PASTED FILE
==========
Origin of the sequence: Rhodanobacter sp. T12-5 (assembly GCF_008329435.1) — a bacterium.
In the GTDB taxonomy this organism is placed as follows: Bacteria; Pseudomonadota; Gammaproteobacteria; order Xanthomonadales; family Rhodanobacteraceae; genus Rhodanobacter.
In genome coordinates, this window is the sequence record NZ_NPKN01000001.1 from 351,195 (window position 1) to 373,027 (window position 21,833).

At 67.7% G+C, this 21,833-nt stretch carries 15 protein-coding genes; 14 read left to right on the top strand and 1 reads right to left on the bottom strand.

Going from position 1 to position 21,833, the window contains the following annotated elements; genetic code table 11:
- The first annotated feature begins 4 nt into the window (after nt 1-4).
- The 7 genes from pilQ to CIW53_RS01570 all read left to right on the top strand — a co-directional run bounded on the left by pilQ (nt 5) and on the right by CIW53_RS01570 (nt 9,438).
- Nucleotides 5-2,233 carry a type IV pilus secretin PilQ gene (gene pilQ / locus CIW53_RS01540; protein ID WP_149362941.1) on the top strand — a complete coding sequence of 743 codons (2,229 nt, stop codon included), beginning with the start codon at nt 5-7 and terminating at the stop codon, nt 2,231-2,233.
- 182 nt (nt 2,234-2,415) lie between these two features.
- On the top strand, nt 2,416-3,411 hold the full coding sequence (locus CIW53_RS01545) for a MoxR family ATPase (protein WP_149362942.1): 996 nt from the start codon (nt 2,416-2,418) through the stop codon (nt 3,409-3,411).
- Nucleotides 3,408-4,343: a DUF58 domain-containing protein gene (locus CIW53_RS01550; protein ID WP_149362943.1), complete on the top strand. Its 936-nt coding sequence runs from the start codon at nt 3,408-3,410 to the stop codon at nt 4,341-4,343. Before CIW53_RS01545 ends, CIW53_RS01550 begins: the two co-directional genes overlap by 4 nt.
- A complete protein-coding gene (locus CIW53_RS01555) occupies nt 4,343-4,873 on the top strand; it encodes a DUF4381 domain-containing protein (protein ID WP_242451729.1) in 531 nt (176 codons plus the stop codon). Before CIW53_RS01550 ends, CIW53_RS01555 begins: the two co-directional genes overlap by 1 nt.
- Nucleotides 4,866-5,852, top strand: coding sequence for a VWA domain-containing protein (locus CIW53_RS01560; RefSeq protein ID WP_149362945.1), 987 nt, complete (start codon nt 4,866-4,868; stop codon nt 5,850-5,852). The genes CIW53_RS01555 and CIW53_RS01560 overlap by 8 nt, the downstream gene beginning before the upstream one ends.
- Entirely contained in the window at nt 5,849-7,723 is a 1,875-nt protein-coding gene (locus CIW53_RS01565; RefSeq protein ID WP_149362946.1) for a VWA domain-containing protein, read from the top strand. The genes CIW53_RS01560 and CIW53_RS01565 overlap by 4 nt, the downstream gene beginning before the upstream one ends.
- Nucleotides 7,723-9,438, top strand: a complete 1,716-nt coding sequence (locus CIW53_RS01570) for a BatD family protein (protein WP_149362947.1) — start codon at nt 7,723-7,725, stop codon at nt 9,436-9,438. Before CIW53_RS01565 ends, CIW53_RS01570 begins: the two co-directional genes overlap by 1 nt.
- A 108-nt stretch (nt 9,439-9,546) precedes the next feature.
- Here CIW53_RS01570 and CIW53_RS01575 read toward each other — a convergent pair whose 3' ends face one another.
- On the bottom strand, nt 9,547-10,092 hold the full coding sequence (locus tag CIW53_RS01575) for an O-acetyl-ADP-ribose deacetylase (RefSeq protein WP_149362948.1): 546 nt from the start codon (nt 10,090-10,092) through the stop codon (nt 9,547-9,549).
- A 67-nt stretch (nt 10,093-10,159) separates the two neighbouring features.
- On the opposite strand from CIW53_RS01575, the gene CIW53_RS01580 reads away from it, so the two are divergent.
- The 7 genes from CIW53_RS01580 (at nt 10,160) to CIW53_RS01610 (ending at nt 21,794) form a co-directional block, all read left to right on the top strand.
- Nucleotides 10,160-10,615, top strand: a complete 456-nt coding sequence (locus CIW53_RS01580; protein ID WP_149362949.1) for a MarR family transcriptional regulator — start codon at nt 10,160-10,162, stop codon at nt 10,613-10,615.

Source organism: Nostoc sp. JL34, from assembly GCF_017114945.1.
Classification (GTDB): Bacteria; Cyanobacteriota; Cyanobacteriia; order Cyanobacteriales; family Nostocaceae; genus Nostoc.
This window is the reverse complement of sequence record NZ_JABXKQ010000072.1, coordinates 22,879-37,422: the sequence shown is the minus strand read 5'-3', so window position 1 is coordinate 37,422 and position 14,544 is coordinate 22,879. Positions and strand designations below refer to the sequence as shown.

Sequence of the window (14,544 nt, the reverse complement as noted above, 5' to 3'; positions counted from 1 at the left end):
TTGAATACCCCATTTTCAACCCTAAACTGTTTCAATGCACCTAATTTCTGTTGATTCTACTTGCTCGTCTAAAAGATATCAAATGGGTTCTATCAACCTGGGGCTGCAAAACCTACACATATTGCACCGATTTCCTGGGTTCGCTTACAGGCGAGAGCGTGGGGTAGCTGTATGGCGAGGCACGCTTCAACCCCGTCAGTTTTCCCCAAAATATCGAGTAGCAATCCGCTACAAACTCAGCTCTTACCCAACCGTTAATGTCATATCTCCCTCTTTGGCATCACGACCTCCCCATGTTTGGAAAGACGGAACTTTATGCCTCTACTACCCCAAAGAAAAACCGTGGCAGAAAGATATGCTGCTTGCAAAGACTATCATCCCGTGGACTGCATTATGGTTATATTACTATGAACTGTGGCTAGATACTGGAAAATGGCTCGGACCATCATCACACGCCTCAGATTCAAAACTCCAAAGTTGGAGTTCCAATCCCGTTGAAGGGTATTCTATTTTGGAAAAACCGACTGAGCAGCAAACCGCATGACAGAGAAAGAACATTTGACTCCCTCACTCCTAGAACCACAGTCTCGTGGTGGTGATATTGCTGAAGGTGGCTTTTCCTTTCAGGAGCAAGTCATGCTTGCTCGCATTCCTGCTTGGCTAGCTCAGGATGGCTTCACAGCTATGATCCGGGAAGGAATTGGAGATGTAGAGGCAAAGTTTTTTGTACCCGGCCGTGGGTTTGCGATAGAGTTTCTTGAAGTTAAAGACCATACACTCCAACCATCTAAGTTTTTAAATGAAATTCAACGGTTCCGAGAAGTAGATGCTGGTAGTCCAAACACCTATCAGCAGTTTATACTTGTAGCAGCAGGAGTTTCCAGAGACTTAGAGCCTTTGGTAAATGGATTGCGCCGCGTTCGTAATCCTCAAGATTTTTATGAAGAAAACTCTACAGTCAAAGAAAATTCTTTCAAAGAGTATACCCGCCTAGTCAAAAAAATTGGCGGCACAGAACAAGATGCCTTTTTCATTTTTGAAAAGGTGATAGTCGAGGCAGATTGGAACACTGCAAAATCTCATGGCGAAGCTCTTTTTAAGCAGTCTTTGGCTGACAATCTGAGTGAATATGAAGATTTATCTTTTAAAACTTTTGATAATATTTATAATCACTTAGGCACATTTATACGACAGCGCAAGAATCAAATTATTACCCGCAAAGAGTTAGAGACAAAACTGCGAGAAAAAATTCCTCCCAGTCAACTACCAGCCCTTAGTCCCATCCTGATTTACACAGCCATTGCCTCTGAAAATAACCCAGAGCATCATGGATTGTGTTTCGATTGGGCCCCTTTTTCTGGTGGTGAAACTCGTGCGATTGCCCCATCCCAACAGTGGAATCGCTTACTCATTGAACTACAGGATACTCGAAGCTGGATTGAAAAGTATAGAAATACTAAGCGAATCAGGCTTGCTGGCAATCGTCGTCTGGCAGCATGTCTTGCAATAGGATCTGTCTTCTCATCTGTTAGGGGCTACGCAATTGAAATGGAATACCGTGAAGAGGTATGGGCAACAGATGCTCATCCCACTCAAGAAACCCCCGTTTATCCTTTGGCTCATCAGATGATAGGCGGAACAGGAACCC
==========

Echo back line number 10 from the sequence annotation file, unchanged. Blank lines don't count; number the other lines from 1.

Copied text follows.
- On the top strand, nt 2,416-3,411 hold the full coding sequence (locus CIW53_RS01545) for a MoxR family ATPase (protein WP_149362942.1): 996 nt from the start codon (nt 2,416-2,418) through the stop codon (nt 3,409-3,411).